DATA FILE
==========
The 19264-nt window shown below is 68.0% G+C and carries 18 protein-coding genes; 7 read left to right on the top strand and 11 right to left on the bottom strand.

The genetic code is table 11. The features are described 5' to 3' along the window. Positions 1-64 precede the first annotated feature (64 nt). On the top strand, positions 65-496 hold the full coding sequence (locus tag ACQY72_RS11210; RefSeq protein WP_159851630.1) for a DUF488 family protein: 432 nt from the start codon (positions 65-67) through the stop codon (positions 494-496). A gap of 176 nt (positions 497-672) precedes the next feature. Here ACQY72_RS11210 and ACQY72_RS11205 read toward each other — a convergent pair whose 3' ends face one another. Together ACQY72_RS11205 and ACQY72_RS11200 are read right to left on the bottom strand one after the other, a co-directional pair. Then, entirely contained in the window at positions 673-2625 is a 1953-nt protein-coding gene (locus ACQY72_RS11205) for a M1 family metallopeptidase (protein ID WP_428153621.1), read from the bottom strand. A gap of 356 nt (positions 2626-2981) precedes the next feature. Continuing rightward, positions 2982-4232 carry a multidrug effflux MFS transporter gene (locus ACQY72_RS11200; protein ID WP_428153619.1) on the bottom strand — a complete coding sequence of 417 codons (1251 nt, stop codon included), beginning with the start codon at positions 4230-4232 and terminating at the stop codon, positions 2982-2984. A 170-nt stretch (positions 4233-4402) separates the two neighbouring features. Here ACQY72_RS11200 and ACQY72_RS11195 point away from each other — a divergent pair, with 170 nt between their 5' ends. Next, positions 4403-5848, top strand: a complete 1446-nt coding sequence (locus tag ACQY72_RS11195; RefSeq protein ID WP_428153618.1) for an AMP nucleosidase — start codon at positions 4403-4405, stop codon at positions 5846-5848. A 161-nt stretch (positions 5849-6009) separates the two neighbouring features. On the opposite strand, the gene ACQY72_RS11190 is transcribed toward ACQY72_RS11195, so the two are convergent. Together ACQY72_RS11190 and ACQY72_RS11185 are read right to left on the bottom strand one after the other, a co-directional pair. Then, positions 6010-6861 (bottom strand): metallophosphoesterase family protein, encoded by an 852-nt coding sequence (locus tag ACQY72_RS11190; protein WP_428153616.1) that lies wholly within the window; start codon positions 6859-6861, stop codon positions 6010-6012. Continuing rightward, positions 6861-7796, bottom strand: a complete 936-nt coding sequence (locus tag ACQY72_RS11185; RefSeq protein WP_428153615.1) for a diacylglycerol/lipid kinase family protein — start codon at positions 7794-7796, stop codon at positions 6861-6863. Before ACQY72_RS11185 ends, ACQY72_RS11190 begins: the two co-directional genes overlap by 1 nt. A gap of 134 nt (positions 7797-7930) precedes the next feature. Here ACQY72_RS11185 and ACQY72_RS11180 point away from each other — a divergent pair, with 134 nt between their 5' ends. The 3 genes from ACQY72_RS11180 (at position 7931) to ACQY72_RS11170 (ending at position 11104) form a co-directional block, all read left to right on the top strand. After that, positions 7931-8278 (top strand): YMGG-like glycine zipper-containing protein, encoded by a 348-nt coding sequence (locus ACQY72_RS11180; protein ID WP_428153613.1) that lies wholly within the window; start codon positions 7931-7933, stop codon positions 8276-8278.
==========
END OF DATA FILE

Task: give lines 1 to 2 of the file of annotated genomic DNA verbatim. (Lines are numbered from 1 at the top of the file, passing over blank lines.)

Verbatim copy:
The 19264-nt window shown below is 68.0% G+C and carries 18 protein-coding genes; 7 read left to right on the top strand and 11 right to left on the bottom strand.

The genetic code is table 11. The features are described 5' to 3' along the window. Positions 1-64 precede the first annotated feature (64 nt). On the top strand, positions 65-496 hold the full coding sequence (locus tag ACQY72_RS11210; RefSeq protein WP_159851630.1) for a DUF488 family protein: 432 nt from the start codon (positions 65-67) through the stop codon (positions 494-496). A gap of 176 nt (positions 497-672) precedes the next feature. Here ACQY72_RS11210 and ACQY72_RS11205 read toward each other — a convergent pair whose 3' ends face one another. Together ACQY72_RS11205 and ACQY72_RS11200 are read right to left on the bottom strand one after the other, a co-directional pair. Then, entirely contained in the window at positions 673-2625 is a 1953-nt protein-coding gene (locus ACQY72_RS11205) for a M1 family metallopeptidase (protein ID WP_428153621.1), read from the bottom strand. A gap of 356 nt (positions 2626-2981) precedes the next feature. Continuing rightward, positions 2982-4232 carry a multidrug effflux MFS transporter gene (locus ACQY72_RS11200; protein ID WP_428153619.1) on the bottom strand — a complete coding sequence of 417 codons (1251 nt, stop codon included), beginning with the start codon at positions 4230-4232 and terminating at the stop codon, positions 2982-2984. A 170-nt stretch (positions 4233-4402) separates the two neighbouring features. Here ACQY72_RS11200 and ACQY72_RS11195 point away from each other — a divergent pair, with 170 nt between their 5' ends. Next, positions 4403-5848, top strand: a complete 1446-nt coding sequence (locus tag ACQY72_RS11195; RefSeq protein ID WP_428153618.1) for an AMP nucleosidase — start codon at positions 4403-4405, stop codon at positions 5846-5848. A 161-nt stretch (positions 5849-6009) separates the two neighbouring features. On the opposite strand, the gene ACQY72_RS11190 is transcribed toward ACQY72_RS11195, so the two are convergent. Together ACQY72_RS11190 and ACQY72_RS11185 are read right to left on the bottom strand one after the other, a co-directional pair. Then, positions 6010-6861 (bottom strand): metallophosphoesterase family protein, encoded by an 852-nt coding sequence (locus tag ACQY72_RS11190; protein WP_428153616.1) that lies wholly within the window; start codon positions 6859-6861, stop codon positions 6010-6012. Continuing rightward, positions 6861-7796, bottom strand: a complete 936-nt coding sequence (locus tag ACQY72_RS11185; RefSeq protein WP_428153615.1) for a diacylglycerol/lipid kinase family protein — start codon at positions 7794-7796, stop codon at positions 6861-6863. Before ACQY72_RS11185 ends, ACQY72_RS11190 begins: the two co-directional genes overlap by 1 nt. A gap of 134 nt (positions 7797-7930) precedes the next feature. Here ACQY72_RS11185 and ACQY72_RS11180 point away from each other — a divergent pair, with 134 nt between their 5' ends. The 3 genes from ACQY72_RS11180 (at position 7931) to ACQY72_RS11170 (ending at position 11104) form a co-directional block, all read left to right on the top strand. After that, positions 7931-8278 (top strand): YMGG-like glycine zipper-containing protein, encoded by a 348-nt coding sequence (locus ACQY72_RS11180; protein ID WP_428153613.1) that lies wholly within the window; start codon positions 7931-7933, stop codon positions 8276-8278.